PP and Ciudadanos sign corruption pact ahead of investiture negotiations

“This is the beginning of a love affair,” says PP spokesman, while Socialist leader insists his party will not support Rajoy

Rafael Hernando and Juan Carlos Girauta on Friday
Rafael Hernando and Juan Carlos Girauta on FridayULY MARTÍN

Having signed up to a series of anti-corruption measures imposed by Ciudadanos on Friday morning, the Popular Party (PP) is now clearly hoping it can count on the emerging party’s support to form a government and end a political stalemate that has left Spain rudderless for more than eight months, thus avoiding a third general election in a year.

“This is the beginning of a love affair,” said a smiling PP spokesman, Javier Hernando, as he shook hands with his opposite number in Ciudadanos, Juan Carlos Girauta, on Friday in Congress after signing an anti-corruption pact. The deal was part of a memorandum of six measures Ciudadanos presented to the PP last week.

By signing up to Ciudadanos’ six points, his party and Rivera’s have moved closer together, making his investiture a possibility

But the leader of the emerging center-right group, Albert Rivera, who is still wary of being pulled into a marriage of convenience by the PP, continued to insist that his party’s demands that the PP take specific measures to combat corruption is simply a pre-condition for voting with the PP when interim Prime Minister Mariano Rajoy appears before Congress at the upcoming investiture debate, which will start on August 30.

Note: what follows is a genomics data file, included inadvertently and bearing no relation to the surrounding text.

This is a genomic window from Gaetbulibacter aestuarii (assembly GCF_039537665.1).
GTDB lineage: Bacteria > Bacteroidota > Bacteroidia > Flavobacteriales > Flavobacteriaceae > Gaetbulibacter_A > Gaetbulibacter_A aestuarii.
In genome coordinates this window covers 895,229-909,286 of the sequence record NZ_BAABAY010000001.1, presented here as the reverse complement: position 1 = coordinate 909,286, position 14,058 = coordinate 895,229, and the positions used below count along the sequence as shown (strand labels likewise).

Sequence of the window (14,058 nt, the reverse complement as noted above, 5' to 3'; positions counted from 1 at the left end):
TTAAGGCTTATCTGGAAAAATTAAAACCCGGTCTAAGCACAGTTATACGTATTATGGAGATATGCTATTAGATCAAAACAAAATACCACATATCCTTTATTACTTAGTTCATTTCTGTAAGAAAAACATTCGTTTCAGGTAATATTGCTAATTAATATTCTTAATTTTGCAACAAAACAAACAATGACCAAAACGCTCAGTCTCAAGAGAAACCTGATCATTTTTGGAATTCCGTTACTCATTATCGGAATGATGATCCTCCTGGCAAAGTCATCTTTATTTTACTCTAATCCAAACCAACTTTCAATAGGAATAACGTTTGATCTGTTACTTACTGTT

In order to be reinstated as the country’s prime minister, following a second inconclusive election in June, Mariano Rajoy will need to secure an absolute majority in a vote to be held on August 31. If he fails, a second vote, at which a simple majority will suffice, will take place on September 2.

At present, Rajoy lacks the support in Congress to be voted in as prime minister. He will have 170 votes with the support of Ciudadanos and the Canary Islands Coalition, but will still need six more for an absolute majority in the first round, or a total of 11 abstentions in the second.

Rajoy has repeatedly said over the course of this year that is he open to negotiations “without limits” with the Socialist Party and Ciudadanos, highlighting the urgency of approving a budget in time to meet European Union fiscal policy deadlines. Rajoy says he would need to greenlight the budget in late August, in time to send it to Brussels by mid-October.

The vetoing and blocking we’ve seen isn’t against the PP, but against the expectations of the Spanish people PP spokesman Javier Hernando

Now, by signing up to Ciudadanos’ six points, his party and Rivera’s have moved closer together, making his investiture a possibility.

“We will continue to move steadily forward until we reach agreement,” said Hernando on Friday morning, explaining that the talks over the coming days with Ciudadanos will be divided into four policy blocks: economy, education and R&D, social, and institutions.